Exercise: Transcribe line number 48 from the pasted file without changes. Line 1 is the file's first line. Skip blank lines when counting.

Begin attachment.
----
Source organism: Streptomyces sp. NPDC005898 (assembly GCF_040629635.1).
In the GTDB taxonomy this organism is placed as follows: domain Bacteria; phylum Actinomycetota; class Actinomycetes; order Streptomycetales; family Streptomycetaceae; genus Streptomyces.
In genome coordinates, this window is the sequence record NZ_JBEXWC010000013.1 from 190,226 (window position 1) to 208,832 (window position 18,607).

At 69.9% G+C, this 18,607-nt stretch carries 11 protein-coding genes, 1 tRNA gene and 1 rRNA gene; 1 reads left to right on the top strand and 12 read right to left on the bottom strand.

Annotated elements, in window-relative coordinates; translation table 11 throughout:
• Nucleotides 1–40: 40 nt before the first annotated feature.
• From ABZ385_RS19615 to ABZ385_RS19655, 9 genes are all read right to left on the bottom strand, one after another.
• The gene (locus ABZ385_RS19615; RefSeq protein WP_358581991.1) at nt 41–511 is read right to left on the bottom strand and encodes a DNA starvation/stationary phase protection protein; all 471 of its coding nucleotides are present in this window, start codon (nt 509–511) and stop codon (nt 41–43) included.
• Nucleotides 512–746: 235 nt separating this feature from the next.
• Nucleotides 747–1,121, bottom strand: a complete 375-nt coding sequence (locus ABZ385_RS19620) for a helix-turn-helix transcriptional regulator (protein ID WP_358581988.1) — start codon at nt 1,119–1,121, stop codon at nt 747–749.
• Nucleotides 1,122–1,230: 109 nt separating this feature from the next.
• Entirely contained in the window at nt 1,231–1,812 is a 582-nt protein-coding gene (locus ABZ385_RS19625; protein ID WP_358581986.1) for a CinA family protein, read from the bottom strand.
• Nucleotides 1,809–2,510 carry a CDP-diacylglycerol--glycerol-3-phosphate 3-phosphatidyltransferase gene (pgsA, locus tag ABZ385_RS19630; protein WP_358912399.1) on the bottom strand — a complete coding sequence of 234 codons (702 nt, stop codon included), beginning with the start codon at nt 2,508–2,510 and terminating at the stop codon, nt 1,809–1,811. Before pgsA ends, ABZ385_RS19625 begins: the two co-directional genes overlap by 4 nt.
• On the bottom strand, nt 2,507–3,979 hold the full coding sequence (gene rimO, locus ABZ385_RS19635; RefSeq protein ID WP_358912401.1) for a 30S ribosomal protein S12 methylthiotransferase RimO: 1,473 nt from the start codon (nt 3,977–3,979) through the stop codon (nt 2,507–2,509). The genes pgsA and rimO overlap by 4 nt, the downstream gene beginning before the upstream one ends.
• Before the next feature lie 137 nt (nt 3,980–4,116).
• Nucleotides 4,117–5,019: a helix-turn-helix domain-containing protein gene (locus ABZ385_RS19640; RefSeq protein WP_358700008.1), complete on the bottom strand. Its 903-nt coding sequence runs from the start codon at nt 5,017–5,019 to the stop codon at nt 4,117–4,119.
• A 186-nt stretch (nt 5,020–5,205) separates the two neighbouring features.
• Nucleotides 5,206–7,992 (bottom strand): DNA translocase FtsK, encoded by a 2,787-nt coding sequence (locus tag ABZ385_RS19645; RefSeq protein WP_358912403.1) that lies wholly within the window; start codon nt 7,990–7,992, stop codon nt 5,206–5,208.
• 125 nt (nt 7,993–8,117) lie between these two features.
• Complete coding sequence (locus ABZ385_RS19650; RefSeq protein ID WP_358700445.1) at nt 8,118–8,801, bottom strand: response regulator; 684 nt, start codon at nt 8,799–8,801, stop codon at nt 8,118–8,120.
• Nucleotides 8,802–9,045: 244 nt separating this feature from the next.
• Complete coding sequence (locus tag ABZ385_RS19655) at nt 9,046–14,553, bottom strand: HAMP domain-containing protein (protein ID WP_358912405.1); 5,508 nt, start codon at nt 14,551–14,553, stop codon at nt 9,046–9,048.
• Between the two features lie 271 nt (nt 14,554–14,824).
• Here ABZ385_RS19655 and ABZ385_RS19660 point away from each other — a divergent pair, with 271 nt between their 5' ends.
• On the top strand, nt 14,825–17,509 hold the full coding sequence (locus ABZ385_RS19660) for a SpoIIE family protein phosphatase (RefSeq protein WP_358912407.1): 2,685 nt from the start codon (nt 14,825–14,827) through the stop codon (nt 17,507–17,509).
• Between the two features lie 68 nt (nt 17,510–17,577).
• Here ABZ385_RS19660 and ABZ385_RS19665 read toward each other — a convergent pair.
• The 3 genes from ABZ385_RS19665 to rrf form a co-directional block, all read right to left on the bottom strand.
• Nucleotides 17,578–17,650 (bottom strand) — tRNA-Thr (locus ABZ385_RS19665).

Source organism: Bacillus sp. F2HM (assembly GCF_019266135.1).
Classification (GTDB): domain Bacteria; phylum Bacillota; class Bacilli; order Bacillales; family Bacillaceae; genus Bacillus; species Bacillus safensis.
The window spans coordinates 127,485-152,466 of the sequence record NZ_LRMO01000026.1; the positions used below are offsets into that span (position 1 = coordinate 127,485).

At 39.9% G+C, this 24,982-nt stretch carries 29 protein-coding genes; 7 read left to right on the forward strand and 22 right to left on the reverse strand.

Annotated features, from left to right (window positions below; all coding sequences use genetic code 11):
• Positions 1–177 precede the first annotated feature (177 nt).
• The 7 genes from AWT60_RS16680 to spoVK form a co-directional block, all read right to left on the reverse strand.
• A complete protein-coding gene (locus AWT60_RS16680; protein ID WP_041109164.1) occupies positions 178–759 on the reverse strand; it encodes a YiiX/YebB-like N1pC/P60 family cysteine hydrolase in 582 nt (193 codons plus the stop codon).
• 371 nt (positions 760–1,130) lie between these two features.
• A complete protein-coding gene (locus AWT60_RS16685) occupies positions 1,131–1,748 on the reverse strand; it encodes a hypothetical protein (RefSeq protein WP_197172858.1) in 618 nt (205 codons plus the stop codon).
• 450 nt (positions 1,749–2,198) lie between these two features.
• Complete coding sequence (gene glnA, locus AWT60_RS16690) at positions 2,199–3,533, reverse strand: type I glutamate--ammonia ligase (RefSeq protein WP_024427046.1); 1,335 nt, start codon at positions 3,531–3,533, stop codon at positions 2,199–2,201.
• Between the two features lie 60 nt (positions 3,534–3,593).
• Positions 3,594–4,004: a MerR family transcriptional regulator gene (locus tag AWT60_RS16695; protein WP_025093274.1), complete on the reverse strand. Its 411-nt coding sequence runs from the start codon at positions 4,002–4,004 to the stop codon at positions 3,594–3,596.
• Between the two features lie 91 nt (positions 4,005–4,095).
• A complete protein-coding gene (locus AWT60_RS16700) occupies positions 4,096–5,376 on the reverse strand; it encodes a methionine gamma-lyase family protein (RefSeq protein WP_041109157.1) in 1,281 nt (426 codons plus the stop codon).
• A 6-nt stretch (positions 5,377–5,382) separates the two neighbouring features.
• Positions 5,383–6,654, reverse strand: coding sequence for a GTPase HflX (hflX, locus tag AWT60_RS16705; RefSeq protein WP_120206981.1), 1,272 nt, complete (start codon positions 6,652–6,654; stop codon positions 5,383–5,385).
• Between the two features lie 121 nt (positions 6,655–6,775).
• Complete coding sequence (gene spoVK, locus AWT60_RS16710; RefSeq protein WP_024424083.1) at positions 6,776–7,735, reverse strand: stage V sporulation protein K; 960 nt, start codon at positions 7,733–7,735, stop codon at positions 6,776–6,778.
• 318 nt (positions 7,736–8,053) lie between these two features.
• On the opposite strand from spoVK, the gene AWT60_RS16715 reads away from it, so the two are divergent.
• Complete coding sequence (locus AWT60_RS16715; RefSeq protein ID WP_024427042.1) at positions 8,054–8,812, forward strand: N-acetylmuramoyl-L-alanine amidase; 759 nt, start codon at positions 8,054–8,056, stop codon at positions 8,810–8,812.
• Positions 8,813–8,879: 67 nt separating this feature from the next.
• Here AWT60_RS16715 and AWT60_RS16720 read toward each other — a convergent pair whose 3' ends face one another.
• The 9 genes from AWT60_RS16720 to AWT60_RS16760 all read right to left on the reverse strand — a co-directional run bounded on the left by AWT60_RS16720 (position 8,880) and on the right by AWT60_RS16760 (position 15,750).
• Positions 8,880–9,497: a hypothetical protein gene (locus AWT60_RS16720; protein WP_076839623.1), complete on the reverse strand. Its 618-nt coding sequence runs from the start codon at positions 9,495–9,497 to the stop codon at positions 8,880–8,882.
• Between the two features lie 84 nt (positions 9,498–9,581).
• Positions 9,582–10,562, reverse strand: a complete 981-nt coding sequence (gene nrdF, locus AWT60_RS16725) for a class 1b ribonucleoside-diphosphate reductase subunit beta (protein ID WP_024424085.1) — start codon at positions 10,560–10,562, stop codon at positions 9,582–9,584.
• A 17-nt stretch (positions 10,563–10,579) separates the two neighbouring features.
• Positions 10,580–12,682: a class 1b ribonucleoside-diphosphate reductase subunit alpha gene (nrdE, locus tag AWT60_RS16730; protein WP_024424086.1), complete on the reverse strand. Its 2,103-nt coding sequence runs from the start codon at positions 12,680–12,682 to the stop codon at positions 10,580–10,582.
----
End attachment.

• Between the two features lie 121 nt (positions 6,655–6,775).